“Performing arts classes matter,” he said. “Music education matters. World language classes matter. The core classes are extremely important, but so are electives.”

And electives would be the first to get cut, Hodge said.

He said to prepare students for the demands of the current workplace, schools need to keep more electives in the system and not put themselves in a position where cuts like those Mastriano has proposed might happen.

“We hope that the Central York community will let Sen. Mastriano know that his plan is something that we don’t want here,” he said. “Ever.”

Another speaker, Missy Gilbert, said she doesn't know where her son, who has special needs, would be today if it weren’t for the educators who made a difference in his life. 

The educators helped him not only in academics but also socially and emotionally, and one staff member even attended his birthday party — which was her son's one request that year. 

“That is how much of a connection they had,” she said, explaining that the bond is what inspired her to become a paraprofessional.

Gilbert, who is a Central York special education instructional assistant and president of the Central York education support professional association, pointed out that the association has more than 300 support staffers in the district, from cafeteria workers to custodians to instructional assistants.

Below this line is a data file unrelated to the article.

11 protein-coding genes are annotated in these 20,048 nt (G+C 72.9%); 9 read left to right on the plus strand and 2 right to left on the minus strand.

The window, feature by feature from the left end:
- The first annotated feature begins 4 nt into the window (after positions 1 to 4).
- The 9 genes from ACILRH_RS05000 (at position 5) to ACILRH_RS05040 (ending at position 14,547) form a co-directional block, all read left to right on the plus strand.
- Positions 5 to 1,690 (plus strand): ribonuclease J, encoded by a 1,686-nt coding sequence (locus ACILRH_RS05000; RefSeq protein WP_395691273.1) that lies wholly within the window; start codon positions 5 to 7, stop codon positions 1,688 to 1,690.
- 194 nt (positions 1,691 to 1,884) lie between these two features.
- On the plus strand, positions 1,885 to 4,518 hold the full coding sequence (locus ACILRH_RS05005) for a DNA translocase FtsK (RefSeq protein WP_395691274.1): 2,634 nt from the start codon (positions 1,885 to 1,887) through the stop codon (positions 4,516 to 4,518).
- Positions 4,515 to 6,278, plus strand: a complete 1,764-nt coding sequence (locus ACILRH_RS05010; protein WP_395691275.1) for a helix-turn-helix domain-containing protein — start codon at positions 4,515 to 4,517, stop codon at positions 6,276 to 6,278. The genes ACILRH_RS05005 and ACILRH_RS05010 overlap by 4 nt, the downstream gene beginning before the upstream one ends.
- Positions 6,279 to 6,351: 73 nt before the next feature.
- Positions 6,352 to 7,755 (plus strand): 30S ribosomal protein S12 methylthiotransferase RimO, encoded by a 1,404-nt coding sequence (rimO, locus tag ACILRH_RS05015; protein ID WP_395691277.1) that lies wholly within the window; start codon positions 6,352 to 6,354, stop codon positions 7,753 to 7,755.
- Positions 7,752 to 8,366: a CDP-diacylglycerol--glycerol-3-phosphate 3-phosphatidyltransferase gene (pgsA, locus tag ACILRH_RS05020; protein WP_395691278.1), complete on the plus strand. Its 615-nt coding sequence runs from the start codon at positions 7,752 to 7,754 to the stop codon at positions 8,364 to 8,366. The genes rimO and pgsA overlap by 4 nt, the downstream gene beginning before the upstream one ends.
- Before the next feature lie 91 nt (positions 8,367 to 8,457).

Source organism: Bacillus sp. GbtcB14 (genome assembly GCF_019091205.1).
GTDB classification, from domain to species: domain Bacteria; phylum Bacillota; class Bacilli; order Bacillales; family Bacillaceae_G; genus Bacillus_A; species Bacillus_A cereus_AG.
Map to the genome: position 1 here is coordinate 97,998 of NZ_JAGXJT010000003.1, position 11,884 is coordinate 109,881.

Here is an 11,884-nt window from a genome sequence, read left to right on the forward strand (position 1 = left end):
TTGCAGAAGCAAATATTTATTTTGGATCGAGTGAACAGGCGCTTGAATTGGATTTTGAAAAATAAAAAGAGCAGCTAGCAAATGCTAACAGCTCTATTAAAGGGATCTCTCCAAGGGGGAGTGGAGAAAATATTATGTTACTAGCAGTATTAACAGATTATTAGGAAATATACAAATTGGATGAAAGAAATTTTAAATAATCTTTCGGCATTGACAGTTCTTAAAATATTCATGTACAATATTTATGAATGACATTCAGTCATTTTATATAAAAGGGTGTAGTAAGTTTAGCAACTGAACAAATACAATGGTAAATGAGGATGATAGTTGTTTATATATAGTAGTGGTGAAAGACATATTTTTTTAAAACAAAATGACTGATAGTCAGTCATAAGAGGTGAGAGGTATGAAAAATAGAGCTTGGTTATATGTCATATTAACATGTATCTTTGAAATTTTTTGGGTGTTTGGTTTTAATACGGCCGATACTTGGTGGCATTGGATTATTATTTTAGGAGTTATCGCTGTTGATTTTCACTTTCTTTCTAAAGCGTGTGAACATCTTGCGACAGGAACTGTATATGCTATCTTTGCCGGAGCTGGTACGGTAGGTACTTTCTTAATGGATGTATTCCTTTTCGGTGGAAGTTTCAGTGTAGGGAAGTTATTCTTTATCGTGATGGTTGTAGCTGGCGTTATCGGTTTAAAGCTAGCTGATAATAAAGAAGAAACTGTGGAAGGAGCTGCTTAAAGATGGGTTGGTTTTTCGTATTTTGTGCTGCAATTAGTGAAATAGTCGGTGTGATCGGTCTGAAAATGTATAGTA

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Without them, the students would be in dirty and unsanitized buildings, Gilbert said, and many students would go hungry because of a lack of food at home. The students would also lack the extra attention the support staff gives the students that tells the students they believe in them. 

She asked who would provide extra attention or offer social and emotional support to students if those jobs were cut.

“These cuts would especially harm my students in the special education realm,” she said, adding that she doesn't think that's what parents or the community wants. 

— Reach Meredith Willse at or on Twitter at @MeredithWillse.